I wanted to draw attention to an interesting back-and-forth -- oh hell, let’s call it a throwdown -- sparked by a recent pop column in the New Yorker. Sasha Frere-Jones puts his nail in the coffin of hip-hop: “As the marquee names nudge rap into its transitional, synthetic phase, a host of traditionalists are doing strong work in well-known older styles. This movement reminds me of metal and jazz, areas where artists work in a larger number of established subgenres that do small but consistent business with loyal audiences. The claim to shock is traded in favor of a reliable form and a reliable following.”
Hmm. I read S/FJ’s piece last week and didn’t give myself much time to consider it. But of course I couldn’t help but think of the endless tussle over Jazz is Dead / Undead -- the aesthetic argument, as opposed to the audience argument. (Also note the comparison of metal to jazz, a trope for which Ben Ratliff should receive mad royalties.)
But back to the throwdown. As is the case whenever the jazz world gives way to a presumptive pallbearer, a bunch of dissenting voices sprang up in response. This rejoinder comes from Victor Vazquez and Himanshu Suri, collectively known as the joke-rap duo Das Racist. It’s worth a read even if your loyalties lie closer to bebop than hip-hop. Here’s Vazquez, on genre and appropriation:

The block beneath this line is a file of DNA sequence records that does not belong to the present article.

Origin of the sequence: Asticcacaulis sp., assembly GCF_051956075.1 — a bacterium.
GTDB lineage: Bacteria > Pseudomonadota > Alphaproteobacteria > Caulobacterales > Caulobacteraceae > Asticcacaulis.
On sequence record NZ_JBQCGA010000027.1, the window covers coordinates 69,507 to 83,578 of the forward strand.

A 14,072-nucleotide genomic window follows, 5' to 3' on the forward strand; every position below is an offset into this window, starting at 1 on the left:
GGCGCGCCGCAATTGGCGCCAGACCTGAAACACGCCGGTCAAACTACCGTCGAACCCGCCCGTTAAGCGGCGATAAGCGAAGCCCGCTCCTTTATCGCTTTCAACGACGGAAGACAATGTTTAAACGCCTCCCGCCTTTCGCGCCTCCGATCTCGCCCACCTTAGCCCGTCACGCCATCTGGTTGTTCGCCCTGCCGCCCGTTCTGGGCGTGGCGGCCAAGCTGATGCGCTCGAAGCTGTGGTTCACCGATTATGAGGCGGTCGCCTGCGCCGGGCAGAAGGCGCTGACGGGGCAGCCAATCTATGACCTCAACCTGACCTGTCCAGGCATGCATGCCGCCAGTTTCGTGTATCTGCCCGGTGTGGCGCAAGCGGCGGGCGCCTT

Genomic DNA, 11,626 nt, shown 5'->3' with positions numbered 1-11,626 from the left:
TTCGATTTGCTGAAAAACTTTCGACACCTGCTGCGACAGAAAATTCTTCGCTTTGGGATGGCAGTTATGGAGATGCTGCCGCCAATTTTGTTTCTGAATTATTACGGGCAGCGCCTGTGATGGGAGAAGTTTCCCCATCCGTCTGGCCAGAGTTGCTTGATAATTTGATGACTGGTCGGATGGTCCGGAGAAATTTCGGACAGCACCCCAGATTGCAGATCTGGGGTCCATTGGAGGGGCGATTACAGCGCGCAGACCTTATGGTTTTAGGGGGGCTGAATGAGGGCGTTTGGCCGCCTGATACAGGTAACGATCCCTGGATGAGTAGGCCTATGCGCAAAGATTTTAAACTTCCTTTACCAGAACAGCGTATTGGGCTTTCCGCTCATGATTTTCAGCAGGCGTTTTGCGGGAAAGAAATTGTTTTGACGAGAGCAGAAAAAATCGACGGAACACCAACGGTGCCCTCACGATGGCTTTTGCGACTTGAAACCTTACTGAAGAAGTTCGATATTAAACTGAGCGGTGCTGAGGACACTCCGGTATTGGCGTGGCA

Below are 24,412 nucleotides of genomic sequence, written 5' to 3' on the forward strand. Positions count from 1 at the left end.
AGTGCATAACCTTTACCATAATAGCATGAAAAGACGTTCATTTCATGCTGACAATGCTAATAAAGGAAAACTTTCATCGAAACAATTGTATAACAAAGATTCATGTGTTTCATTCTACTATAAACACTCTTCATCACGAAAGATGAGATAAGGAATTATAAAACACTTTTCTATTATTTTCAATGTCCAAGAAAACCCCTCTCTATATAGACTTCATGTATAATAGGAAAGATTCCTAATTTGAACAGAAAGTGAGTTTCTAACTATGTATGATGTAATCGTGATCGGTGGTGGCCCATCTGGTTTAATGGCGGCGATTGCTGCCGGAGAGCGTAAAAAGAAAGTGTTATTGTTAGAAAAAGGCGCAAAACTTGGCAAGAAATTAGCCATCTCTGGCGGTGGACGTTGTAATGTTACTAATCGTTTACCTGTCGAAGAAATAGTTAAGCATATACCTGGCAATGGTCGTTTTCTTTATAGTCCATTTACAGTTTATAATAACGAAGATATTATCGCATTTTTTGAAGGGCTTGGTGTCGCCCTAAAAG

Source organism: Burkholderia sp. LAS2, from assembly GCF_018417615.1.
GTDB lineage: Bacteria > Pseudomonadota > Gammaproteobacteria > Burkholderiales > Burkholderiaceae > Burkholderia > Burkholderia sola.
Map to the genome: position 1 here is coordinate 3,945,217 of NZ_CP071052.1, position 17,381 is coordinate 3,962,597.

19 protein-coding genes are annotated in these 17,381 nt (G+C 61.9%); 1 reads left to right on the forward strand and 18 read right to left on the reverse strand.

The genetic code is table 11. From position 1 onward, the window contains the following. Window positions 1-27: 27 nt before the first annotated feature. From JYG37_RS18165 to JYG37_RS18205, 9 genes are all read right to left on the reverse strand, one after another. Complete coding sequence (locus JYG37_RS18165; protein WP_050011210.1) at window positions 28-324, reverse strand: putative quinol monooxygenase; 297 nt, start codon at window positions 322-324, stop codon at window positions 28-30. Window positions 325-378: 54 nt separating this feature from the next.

Sampling has helped make rap’s “sound” not only diverse but literally referential in a way that serves to weaken the notion of genre as even a relevant question and make a lot of questions about origin and period seem fairly moot. All this is to say nothing of where Dancehall, Reggaeton, and Bhangra fit into all of this as other types of electronic music that are not European but that inform and are informed by “hip-hop” and further complicate its status as a genre. The more you look at the idea of genre as a collection of tropes, the less there seem to be any one single trope that holds sway over the rest.
And here is Suri, framing his attack in haiku form:
Hip-hop dies each year.
How many lives hip-hop got?
Is hip-hop a cat?
That’s Haiku No. 1, out of a total of 24. Some are even more trenchant; some are funnier. And yes, by the way, Das Racist is indeed the same outfit responsible for this cultural critique:
Jazz’s defense brigade should be this funny: props to Vazquez
and Suri for taking intelligent umbrage without taking themselves too seriously.
And given that I found their response via the S/FJ blog,
props to him, too, for being game. But what about that line, folks? “The claim to shock is traded in favor of a reliable form
and a reliable following.” Which part of this sentence feels more objectionable, from a jazz vantage? Or to put it another way: where to begin?
“The claim to shock is traded in favor of a reliable form and a reliable following.” Which part of this sentence feels more objectionable, from a jazz vantage? Or to put it another way: where to begin?